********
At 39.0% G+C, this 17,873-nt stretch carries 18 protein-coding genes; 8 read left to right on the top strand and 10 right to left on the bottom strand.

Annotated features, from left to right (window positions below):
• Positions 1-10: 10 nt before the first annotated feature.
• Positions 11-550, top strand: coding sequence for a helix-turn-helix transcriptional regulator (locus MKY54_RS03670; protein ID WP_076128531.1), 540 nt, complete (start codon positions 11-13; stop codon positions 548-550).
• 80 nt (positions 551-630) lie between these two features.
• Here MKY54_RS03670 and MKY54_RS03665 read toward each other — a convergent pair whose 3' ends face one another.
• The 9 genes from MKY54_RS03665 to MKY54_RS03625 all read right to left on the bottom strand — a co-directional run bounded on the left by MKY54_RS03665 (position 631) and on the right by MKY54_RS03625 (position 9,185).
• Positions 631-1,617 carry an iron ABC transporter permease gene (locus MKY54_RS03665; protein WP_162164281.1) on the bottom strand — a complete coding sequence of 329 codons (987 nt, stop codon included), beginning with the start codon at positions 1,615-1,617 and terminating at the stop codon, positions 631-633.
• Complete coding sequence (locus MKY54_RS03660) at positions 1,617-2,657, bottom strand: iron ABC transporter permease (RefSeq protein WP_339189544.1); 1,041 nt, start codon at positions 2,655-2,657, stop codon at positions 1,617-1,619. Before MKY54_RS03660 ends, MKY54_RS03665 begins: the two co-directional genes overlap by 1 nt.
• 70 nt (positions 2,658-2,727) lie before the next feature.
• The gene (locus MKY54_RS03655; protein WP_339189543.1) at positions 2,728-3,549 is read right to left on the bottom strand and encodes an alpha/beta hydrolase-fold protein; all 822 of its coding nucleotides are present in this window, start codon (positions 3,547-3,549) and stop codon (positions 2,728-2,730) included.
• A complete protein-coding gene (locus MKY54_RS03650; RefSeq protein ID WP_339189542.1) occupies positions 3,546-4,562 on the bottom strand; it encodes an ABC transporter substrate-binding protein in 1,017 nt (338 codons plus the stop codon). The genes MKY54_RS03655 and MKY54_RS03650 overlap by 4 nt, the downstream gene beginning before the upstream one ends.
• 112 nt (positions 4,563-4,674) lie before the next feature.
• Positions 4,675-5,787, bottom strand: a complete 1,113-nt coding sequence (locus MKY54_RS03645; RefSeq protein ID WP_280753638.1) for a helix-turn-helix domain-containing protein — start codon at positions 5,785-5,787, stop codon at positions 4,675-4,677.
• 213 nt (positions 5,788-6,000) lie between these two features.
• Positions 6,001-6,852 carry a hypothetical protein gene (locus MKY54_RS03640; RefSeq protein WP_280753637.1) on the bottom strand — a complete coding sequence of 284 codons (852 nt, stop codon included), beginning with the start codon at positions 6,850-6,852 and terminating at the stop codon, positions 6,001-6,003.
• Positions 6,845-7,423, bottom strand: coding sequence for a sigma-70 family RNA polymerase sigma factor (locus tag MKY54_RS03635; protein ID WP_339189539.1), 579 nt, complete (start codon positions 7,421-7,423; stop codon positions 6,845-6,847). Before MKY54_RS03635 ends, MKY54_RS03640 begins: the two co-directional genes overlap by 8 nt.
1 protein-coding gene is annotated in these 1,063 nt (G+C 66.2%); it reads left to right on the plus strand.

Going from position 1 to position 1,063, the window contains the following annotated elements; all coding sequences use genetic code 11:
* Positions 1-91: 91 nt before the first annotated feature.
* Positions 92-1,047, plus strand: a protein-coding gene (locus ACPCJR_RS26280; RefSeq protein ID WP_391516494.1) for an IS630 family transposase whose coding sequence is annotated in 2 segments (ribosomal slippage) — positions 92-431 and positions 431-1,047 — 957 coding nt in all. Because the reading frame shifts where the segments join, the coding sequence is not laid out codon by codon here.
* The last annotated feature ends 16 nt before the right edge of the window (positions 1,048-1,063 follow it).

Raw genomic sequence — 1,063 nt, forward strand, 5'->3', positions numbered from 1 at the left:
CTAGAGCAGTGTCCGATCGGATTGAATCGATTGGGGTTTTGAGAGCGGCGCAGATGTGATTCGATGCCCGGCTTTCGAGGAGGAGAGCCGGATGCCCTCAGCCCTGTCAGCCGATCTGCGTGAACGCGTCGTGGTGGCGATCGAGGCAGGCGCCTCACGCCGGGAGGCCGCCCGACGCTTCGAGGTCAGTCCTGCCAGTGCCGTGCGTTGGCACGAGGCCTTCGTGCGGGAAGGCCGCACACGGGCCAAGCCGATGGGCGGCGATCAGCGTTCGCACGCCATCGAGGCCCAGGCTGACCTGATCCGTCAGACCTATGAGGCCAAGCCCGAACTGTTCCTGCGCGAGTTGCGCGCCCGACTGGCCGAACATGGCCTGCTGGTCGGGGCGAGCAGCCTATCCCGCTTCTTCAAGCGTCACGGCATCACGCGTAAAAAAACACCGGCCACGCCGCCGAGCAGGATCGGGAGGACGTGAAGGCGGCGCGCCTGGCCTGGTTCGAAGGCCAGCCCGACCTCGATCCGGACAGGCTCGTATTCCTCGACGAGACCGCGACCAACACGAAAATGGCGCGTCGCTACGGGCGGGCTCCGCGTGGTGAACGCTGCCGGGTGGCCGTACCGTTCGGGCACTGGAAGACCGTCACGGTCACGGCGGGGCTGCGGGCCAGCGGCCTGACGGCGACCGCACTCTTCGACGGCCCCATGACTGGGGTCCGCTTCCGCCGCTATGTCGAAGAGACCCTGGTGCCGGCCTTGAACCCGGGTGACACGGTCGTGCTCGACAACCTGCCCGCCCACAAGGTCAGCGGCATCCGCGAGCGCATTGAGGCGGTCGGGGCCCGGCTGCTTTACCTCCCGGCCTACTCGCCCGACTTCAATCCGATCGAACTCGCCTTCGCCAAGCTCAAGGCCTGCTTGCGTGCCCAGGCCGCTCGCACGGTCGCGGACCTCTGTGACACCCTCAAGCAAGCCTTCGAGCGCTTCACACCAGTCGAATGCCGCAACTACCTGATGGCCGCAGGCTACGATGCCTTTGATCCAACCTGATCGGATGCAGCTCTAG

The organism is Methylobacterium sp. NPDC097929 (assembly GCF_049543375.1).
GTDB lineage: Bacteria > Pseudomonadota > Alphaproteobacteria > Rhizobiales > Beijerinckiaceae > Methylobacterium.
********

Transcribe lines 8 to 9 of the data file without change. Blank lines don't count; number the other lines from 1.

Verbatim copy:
• Positions 631-1,617 carry an iron ABC transporter permease gene (locus MKY54_RS03665; protein WP_162164281.1) on the bottom strand — a complete coding sequence of 329 codons (987 nt, stop codon included), beginning with the start codon at positions 1,615-1,617 and terminating at the stop codon, positions 631-633.
• Complete coding sequence (locus MKY54_RS03660) at positions 1,617-2,657, bottom strand: iron ABC transporter permease (RefSeq protein WP_339189544.1); 1,041 nt, start codon at positions 2,655-2,657, stop codon at positions 1,617-1,619. Before MKY54_RS03660 ends, MKY54_RS03665 begins: the two co-directional genes overlap by 1 nt.